Tuesday, February 28, 2012

First Signs of Spring, Broody Java Hens and Volunteers










It has been a mild winter this year...but a long one in many ways other than the weather. This morning the feel of spring was unmistakeable. The air cool, and the sun, bright and crystalline; New tender volunteer shoots of Catnip, Peppermint, and Bee Balm are peeping out of the damp earth in the pasture, and along the rock walls. I tend to leave "volunteers" where they spring up, knowing they will be happy and do well there.

The big seed packets of flowers are waiting on the kitchen bench for the right weather to plant. The old favorites: Cosmos, Zinnias, Larkspur, and Sunflowers, but trying Indigo for the first time, and excited about this link to history, and the potential for dyeing new spun wool.

This year I will be selling nice big cut Farm Flower Bouquets at Whole Foods Market in Cary, NC. I hope these will be available by the middle of April. I will mix together what is blossoming in the gardens, including herbs. These bouquets are what I have cut for my farmhouse for years. English Roses, Hydrangeas, Larkspur, Cosmos, Zinnias, Catnip, Mint, Oregano, Bay...and what ever else is beautiful that day. Seasonal cut flowers, Locally grown, Organically nurtured. I am excited and honored to share what God has given me. Fresh flowers on the kitchen table...it is a way of life.

I have 2 huge rock piles waiting for me to put into the rock walls. This is a several day job, and I will pencil it into my week. "Good exercise", I tell myself when I get tired. And, I do like to see the result.

I have a Old Mama Java Hen who wants to set all the time. She is devoted, and tenacious with her mothering duties. I identify with her, and understand her. She is a Java and a sweet hen. She is setting on 12 eggs. I mark each egg with a pencil X, so I can check the nest daily and take out any eggs the other hens lay in her nest that day. I plan to move her out during the night with her eggs to the "Pullet House" so she will have the necessary isolation to devote to her brood. If left in the main hen house, the hens and the rooster will likely kill the chicks, either by mistake, or with purpose thinking they are a threat. Either way, the hen will be much less nervous, and take better care of her brood if she has a quiet, safe place without chaos....much like human mothers.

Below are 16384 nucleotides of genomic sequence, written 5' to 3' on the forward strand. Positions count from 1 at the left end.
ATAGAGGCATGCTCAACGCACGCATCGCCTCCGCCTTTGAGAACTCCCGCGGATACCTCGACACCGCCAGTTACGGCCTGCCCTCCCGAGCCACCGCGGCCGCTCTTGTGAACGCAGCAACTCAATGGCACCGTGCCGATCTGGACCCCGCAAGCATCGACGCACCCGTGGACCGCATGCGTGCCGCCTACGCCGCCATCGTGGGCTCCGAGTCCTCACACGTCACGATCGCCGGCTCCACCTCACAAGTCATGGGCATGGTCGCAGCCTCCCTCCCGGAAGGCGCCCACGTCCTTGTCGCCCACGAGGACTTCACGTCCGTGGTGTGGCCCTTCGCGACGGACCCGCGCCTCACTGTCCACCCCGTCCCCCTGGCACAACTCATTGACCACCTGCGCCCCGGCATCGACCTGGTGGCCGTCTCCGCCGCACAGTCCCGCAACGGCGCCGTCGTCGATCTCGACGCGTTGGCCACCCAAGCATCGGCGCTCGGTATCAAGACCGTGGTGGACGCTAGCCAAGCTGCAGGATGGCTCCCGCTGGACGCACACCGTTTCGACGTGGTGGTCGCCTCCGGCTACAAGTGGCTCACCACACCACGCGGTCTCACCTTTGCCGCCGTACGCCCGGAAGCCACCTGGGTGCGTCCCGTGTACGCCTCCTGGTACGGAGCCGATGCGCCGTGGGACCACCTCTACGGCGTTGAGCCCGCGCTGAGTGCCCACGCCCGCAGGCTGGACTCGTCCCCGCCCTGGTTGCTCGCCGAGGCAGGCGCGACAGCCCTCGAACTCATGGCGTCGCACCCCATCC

The Periwinkle Meadow is awash with violet blue blossoms scattered on the verdant ground cover vines. The honeybees were humming softly as I walked by. Spring is surely around the corner.

I am a steward of this beautiful place. The woods are ALIVE this time of year. This morning the mosses and lichens were ablaze in the barren forests. With everything brown and gray...the bright lime greens, and dusty green shine like jewels as I walk with the dogs through the old growth forest. A Cathedral. A Church.

No comments: